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Sunday, January 9, 2011

Inkle Weaving

If you have always been fascinated with weaving, as I have, but felt it was too expensive or too time consuming, you might want to consider starting with an inkle loom.  They can be purchased for anywhere from $25 to $150+.  You can also find inkle weaving books that include complete instructions for making your own inkle loom.  Click here for an example of a good book.  For a free, online tutorial on inkle weaving, click here.  

What is inkle?  

Inkle is an old English word that referred to any narrow fabric.  It could be a band, strap, trim, braid, ribbon, belt, etc.  Obviously our language has diversified since then! 

The looms:

This is a medium-sized inkle loom. 

Notice the yarn shuttle near the front of the picture.  Inkle weaving has such elegant economy!  The yarn shuttle has a wide beveled section of wood along the lower side of it that is used to push the woven threads together.  On larger looms the shuttle and beater are two separate items as well as two separate motions. 

These are small, or maybe even tiny, inkle looms:

What can you weave with an inkle loom?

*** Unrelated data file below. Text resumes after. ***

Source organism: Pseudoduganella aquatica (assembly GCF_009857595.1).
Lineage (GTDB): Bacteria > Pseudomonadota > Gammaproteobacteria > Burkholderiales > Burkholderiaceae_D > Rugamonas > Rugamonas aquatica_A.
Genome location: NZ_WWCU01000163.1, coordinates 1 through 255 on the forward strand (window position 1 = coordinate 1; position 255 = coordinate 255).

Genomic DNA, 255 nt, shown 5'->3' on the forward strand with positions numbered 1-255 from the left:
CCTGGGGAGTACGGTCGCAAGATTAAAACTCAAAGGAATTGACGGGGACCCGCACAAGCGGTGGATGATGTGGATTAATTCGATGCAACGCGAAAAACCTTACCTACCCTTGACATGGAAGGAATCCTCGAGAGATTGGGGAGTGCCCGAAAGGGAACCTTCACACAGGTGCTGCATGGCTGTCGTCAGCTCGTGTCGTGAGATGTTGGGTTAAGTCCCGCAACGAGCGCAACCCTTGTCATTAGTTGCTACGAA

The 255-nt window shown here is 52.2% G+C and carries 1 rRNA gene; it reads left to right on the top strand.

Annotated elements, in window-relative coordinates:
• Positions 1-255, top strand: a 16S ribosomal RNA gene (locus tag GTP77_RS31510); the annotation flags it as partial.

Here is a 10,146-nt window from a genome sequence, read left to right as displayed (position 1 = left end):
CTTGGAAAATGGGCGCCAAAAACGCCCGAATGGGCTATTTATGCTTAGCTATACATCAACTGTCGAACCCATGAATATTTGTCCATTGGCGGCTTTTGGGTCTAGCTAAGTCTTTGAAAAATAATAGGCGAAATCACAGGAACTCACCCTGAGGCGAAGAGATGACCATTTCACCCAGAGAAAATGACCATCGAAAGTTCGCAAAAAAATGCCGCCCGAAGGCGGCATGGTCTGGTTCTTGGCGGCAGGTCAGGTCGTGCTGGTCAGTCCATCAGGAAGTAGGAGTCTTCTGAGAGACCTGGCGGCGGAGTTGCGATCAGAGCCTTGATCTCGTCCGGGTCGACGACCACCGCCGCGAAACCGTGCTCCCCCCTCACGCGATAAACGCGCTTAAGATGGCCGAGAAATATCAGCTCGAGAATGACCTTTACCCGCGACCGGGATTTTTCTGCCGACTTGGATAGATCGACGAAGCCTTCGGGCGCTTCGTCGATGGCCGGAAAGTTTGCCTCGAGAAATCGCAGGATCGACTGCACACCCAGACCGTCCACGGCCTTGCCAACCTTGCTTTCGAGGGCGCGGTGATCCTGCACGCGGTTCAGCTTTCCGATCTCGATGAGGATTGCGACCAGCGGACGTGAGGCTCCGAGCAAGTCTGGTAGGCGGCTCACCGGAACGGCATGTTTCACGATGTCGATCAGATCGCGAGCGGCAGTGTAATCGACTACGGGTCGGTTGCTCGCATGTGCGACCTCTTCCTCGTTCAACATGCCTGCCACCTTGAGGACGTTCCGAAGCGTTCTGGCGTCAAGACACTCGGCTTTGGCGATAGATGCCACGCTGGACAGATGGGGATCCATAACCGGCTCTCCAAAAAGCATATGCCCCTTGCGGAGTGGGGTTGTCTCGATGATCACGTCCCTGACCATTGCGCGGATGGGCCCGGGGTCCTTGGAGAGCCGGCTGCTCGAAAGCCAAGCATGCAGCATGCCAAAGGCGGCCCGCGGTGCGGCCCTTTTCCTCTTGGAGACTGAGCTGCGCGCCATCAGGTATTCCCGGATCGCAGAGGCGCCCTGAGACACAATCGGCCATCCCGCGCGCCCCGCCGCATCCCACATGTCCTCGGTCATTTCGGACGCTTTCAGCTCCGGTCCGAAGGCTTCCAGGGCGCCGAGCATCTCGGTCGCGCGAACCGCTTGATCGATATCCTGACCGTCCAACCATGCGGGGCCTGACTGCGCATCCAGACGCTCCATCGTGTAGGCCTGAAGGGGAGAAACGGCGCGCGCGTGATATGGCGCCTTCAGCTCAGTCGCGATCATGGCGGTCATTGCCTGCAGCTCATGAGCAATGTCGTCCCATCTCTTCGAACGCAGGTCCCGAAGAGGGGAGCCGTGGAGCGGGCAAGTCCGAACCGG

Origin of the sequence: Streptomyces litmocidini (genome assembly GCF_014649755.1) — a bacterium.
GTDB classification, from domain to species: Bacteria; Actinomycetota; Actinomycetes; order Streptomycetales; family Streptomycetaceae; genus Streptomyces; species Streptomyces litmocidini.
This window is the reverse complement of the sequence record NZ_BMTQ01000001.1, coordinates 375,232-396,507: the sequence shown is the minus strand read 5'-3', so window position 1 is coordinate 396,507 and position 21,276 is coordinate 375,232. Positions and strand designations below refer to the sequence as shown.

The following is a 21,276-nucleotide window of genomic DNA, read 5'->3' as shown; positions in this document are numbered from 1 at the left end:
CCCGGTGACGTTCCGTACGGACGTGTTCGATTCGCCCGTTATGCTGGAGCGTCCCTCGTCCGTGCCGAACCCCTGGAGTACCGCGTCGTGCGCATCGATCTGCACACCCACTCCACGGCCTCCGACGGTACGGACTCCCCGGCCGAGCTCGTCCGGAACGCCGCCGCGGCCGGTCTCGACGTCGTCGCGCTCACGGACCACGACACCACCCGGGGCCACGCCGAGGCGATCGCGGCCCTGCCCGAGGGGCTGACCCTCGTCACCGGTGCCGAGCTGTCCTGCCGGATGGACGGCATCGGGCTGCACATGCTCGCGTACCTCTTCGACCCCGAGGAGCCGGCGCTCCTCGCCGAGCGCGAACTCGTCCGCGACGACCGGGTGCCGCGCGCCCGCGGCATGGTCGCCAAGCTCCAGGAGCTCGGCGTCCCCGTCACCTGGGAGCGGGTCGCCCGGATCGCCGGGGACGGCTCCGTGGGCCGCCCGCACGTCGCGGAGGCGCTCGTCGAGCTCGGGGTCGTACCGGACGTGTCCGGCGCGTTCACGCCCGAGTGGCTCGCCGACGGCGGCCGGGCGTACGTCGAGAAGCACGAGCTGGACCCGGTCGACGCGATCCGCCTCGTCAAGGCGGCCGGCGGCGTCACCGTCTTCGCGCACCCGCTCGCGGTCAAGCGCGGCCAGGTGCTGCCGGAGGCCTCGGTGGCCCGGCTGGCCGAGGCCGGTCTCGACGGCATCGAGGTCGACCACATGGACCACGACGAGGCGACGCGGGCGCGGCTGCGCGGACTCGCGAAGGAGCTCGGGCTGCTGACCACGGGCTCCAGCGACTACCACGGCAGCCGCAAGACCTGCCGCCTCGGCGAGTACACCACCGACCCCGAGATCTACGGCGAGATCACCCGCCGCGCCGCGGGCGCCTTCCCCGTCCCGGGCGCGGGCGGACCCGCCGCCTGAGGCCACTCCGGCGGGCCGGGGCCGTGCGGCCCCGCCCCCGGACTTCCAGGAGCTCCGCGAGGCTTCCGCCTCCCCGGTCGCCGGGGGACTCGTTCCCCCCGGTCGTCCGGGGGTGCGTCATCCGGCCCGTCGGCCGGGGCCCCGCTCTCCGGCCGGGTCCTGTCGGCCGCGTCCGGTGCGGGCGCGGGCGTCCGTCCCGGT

This sample is woven from variegated silk yarn. 
In weaving it's always called yarn, even if it's as fine as thread.

This sample is also silk, but solid colors were used.


This sample is woven with mercerized cotton yarn,
a solid blue for the background and a variegated for the pattern. 

Custom trim for a sewing project:

A strap for a guitar, suspenders, or bag:


Jewelry, a.k.a. wearable art:

The color choices here are quite vibrant, but you get the idea. 
The central purple band is the warp (the yarn that is wound onto the loom)
and the thicker variegated yarn is the weft
(the yarn that is wound onto the shuttle and woven through the warp). 
In woven jewelry, the weft is extended beyond the edges of the band in intricate patterns.

Just for fun:

Who wouldn't want their very own, handwoven princess shoe laces?

This is a project I am working on: 

This photo is from the back or underside of the loom.  As you progress through the weaving, you advance the whole piece through the loom until, when you are done, the beginning and end are very close together.  Again, this is an example of the elegant economy of inkle weaving:  there is very little yarn wasted. 

The yarn is all undyed llama, spun by my husband. 
This will eventually be the strap for a felted bag, knitted from the same yarn.

The loom was made from a pattern in the above-mentioned book.    

Don't forget, it's okay to take time every day to create something, even if it's just a smile.  :)

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